Abstract: Many methods have been developed for studying and comparing bacterial diversity. These methods suffer from a number of drawbacks. Culture-dependent methods have a drawback that only a small number of bacteria can be cultured. Although many modifications in the traditional cultivation approach have been made, such as the use of gellan instead of agar and high throughput dilution to extinction culturing, but a large fraction of microbes still remain uncultured. Culture-independent methods were developed to explore uncultured bacterial diversity but they have their own drawbacks. PCR-based methods have biases during DNA extraction and the removal of substances that may inhibit polymerase activity during PCR and digestion with restriction enzymes. “Omics” approach, i.e., metagenomics, metatranscriptomics, and metaproteomics, aim to link bacterial community structure with function. Different combinations of methods can be used to know more precisely about the bacterial diversity. To date, no known method can reveal the exact bacterial diversity of different environments. This lacuna needs to be filled and newer methods must be developed that can help in exploring the immense bacterial diversity created by nature.
All posts by Anna Białecka
Abstract: Stenotrophomonas maltophilia is an important etiological factor of infections in patients with compromised immune systems, undergoing invasive diagnostic and therapeutic procedures, as well as in those suffering from cancer or cystic fibrosis. It poses a threat primarily to hospitalized patients. Due to its broad natural resistance and increasing acquired resistance, the therapy of infections caused by this pathogen is a challenge for modern medicine. The paper presents the current knowledge about the general characteristics, clinical significance and the most important pathogenicity factors of S. maltophilia. It also discusses therapeutic possibilities, including alternative ones, in infections caused by these microorganisms.
Abstract: Biosurfactants are a group of surface-active agents mainly produced by microorganisms and have a wide range of applications in industries as well as agriculture. Global usage of such biologically active compounds as detergents, bioremediation agents, cosmetic products is hugely dependent on their high production. New avenues of research have opened up due to this increased interest, most of which are focused on identifying specialized microorganisms capable of biosurfactant production. Screening methods for selection of biosurfactant producing bacteria are, therefore, of utmost importance in this endeavor. The aim of this review was to discuss various conventional and novel methods that can overcome the hurdles encountered in time effective, economical microbial biosurfactant screening. This review lists several important biosurfactant screening methods based on supernatant, biomass as well as culture media. New methods devised for biosurfactant screening in the last half decade such as surfactant dependent dye solubilization, metagenomic studies etc. are also explained in detail. A thorough grasp of both contemporary and anachronistic screening methodologies will not only lead to discoveries of novel native strains capable of biosurfactant production but also form the basis on which new screening methods can be devised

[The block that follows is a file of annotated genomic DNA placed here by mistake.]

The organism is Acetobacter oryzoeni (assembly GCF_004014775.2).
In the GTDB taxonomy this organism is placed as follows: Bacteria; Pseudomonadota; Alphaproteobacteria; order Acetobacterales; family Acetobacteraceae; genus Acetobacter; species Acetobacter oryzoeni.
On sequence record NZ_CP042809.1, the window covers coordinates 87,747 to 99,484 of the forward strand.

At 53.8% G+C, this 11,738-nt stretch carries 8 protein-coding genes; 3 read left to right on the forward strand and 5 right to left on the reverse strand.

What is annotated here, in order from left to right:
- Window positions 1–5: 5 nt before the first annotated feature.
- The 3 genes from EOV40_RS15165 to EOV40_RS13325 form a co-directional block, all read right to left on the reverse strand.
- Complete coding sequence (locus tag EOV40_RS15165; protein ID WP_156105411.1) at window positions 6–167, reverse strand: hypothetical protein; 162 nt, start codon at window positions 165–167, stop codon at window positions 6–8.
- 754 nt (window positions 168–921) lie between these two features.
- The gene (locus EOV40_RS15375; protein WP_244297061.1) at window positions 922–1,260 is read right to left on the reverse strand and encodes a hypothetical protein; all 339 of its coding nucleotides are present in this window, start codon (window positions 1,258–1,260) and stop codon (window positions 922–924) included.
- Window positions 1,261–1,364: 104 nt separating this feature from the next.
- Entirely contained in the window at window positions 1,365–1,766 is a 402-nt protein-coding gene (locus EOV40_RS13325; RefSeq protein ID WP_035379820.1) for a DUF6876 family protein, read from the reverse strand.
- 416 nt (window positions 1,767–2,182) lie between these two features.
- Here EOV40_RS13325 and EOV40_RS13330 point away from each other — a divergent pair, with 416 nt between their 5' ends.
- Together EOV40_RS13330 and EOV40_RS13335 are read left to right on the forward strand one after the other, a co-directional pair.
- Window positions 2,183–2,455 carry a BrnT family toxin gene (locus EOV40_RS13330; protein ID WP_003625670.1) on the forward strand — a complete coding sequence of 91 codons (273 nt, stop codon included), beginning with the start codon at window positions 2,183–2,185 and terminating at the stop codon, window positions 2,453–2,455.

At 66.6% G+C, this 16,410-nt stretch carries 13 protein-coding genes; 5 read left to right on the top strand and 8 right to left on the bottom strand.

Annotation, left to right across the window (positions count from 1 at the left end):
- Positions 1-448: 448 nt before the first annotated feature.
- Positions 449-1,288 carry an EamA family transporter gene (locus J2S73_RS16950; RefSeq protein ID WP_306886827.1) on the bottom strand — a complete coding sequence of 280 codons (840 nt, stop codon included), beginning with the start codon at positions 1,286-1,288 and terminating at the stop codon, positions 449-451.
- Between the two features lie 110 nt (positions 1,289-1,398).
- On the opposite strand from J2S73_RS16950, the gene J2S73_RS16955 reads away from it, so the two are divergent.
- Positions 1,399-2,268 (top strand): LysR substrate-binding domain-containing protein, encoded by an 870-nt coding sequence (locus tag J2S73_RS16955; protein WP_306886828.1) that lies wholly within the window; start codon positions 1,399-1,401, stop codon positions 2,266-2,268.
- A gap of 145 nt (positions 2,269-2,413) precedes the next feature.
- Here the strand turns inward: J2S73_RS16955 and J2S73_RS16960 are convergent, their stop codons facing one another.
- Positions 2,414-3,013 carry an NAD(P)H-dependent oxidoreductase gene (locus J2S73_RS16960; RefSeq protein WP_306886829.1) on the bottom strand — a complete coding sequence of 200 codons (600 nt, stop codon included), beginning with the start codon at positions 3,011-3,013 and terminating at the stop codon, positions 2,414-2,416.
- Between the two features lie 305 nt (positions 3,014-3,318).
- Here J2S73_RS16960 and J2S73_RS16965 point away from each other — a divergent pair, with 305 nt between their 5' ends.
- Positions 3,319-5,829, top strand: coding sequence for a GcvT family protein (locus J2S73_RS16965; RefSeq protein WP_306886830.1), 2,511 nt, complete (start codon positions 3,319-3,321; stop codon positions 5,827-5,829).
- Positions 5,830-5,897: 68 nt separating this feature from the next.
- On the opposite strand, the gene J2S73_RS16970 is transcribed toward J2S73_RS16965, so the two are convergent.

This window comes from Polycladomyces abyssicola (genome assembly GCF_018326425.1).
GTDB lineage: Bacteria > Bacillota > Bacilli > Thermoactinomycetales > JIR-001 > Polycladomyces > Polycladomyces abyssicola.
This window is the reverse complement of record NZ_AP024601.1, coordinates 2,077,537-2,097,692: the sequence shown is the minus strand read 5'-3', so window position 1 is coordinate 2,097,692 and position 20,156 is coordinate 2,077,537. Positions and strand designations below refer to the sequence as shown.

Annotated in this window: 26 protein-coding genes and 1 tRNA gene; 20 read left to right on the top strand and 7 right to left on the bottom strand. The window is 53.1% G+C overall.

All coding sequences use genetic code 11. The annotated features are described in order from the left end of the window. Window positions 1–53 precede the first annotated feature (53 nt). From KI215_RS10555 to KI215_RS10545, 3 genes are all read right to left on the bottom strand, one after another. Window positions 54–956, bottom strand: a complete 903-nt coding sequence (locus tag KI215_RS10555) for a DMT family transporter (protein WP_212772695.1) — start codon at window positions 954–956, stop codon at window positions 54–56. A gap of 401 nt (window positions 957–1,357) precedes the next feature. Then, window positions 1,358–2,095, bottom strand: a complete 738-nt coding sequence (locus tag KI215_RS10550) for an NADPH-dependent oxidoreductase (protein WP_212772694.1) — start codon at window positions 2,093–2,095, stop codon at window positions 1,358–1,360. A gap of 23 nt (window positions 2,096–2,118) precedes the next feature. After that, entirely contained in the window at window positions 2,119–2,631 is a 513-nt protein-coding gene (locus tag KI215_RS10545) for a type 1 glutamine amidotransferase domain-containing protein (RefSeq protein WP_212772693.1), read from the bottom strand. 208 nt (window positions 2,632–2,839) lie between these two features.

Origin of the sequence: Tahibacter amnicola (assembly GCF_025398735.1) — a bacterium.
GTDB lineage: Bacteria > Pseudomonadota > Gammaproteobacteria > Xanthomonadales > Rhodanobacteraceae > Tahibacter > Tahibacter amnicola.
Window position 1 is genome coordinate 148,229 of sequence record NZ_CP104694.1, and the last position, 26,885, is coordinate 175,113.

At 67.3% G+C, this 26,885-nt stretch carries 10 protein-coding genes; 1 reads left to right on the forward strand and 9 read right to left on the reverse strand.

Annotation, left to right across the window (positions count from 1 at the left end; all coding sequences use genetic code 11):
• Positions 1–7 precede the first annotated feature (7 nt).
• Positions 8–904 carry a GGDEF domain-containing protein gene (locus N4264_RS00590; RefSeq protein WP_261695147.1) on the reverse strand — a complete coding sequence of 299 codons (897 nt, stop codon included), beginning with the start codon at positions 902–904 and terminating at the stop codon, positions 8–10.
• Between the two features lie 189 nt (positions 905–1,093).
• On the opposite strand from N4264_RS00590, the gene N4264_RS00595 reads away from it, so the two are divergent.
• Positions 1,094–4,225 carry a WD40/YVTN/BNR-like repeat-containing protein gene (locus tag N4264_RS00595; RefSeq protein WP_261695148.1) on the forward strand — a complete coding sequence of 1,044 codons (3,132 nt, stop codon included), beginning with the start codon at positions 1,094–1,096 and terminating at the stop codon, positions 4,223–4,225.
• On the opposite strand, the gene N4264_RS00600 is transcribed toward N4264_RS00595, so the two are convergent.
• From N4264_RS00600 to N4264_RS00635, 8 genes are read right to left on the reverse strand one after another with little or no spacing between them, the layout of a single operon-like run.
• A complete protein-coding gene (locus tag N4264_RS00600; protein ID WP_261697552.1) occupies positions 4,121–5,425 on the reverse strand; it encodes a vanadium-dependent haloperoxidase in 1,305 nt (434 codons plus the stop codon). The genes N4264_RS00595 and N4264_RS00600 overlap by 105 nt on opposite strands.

Abstract: Enterococcus spp. are a component of the microbiota of humans and animals and are commonly found in the natural environment. They are opportunistic pathogens that can cause infections of various locations. These bacteria rarely cause community-acquired infections. Although they were considered microorganisms with low pathogenic potential, they have become one of the important hospital pathogens recently. Their common occurrence and ability to survive in the hospital environment contribute to the recorded and still increasing frequency of their isolation, also from invasive infections. The species most frequently isolated from infection cases are E. faecalis and E. faecium, which pose therapeutic problems due to their increasing multidrug resistance. Due to the growing clinical importance, mechanisms of natural and acquired resistance to antibiotics, and potential virulence factors, Enterococcus spp. have become the subject of many studies. The aim of the study is to present the current knowledge on the most important virulence factors that may occur in bacteria of the genus Enterococcus, which include: SagA secretory antigen, EfaA protein, Esp surface protein, Ace collagen binding protein, cytolysin, hyaluronidase, hemagglutinin, lipase, serine protease, aggregating substance, extracellular peroxides and gelatinase.
Abstract: The larvae of the insect Galleria mellonella have gained wide acceptance as an in vivo model for the study of virulence in Gram-negative and Gram-positive bacteria and fungi. Importantly, G. mellonella offers an alternative, low-cost, and ethically acceptable method of assessing pathogens. These insects have a number of advantages, including ease of breeding, a rapid developmental cycle, low maintenance costs, and ease of experimental manipulation. Most importantly, G. mellonella larvae have a complete immune system and a nonspecific immune response similar to that of humans, making them a valuable model for studying pathogen-host interactions. Furthermore, using this model, it is possible to test the efficacy of various chemical compounds or natural substances that show antimicrobial activity. In this literature review, we provide a comprehensive overview of recent studies of the use of G. mellonella in virulence analyses and as a platform for testing the efficacy of new drugs.